Fall 2020 Edition
Shael Weinreb President and Chief Operating Officer, Freed Developments
Why I Remain Bullish on the Toronto Real Estate Market in Spite of the Coronavirus Impact

We are now seven months into the Coronavirus crisis, and while there is no denying that the outbreak has unfortunately wreaked havoc on our lifestyles, the economy and a number of sectors across the Toronto real estate market, I remain generally optimistic about our resilient Toronto housing market. Whether it is the escalating prices or renewed bidding wars, it appears to me that there has been an extraordinary and swift recovery for a reenergized Toronto residential real estate market.

Average single-family house prices in Toronto this year broke ceilings in July, August and September. The Toronto Real Estate Board recently reported that September 2020 sales were up 42.3 per cent, with the average price of a Toronto home being priced at $960,772-up 14 percent from the same time last year. According to a release recently put out by TRREB’s president, Lisa Patel, she notes that “increased demand for ownership housing has been based on improving economic conditions, in terms of monthly GDP growth and job creation, and the continuation of very low borrowing costs.” In addition, Patel stated that “fewer households have chosen to go on vacation as a result of COVID-19 and instead have remained in the GTA and been active in the housing market, satisfying pent-up demand from the spring.” Going into the fall and early 2021, I for one strongly believe that this “pent-up demand” will remain intact as the fundamental demand for single family homes in Toronto continues to exceed the fundamental supply.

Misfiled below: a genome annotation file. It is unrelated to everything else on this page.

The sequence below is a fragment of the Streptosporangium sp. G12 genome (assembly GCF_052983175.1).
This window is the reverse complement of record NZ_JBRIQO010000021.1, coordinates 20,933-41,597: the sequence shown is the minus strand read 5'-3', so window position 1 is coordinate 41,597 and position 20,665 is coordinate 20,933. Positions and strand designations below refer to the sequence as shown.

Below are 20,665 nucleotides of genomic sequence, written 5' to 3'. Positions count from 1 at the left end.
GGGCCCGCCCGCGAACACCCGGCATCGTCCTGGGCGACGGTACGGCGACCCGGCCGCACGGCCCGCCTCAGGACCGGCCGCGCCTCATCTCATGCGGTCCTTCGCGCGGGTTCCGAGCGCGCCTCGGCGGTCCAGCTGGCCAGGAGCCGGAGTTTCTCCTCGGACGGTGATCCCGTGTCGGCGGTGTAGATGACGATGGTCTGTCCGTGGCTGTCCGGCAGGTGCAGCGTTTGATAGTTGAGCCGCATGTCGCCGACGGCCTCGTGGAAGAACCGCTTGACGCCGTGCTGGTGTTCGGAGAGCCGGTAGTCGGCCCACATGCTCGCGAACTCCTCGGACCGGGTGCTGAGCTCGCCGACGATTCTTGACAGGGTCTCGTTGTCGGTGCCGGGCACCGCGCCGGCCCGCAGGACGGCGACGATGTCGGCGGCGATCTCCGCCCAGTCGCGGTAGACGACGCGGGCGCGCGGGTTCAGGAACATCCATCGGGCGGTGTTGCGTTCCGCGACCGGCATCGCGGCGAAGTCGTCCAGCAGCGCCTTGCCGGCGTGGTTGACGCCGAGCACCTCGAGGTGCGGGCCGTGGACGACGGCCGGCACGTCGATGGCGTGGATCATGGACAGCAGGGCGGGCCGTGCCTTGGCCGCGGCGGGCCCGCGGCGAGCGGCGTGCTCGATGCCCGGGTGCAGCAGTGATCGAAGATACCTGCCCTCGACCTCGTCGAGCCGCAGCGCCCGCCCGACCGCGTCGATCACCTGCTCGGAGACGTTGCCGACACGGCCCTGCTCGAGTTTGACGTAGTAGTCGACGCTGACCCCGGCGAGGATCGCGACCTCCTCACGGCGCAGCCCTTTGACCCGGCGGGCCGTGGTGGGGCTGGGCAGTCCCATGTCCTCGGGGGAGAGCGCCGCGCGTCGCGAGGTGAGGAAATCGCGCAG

I would be remiss at this point if I didn’t mention a recent study that was released by a Swiss investment bank warning that Toronto is “sitting on a high-risk bubble” and ranks as the third most-over priced major city in the world. This prediction, like others, repeatedly warn that the COVID-19 impact on employment and immigration will make home prices more humble. While I believe in the value of thinking through the worst case scenario, it is important to note that GDP is rebounding, unemployment is coming down, consumer spending is rising and business confidence has been steadily rising since April. The federal government and the major Canadian financial institutions have also repeatedly indicated that they are willing to do whatever it takes to prop up our country’s housing market.

While the market for single-family homes in the Greater Toronto Area no doubt remains in a frenzy, the downtown condo market appears to be one segment where inventory is soaring and prices are beginning to soften. John Pasalis, president of Realosophy Realty Inc., notes “I think we’re starting to see some sellers sell for a little bit less than they would have even three months ago.” Pasalis states that there was a 215 percent increase in condo listings within the downtown core at the end of September, as owners flee the downtown core for larger, cheaper living spaces.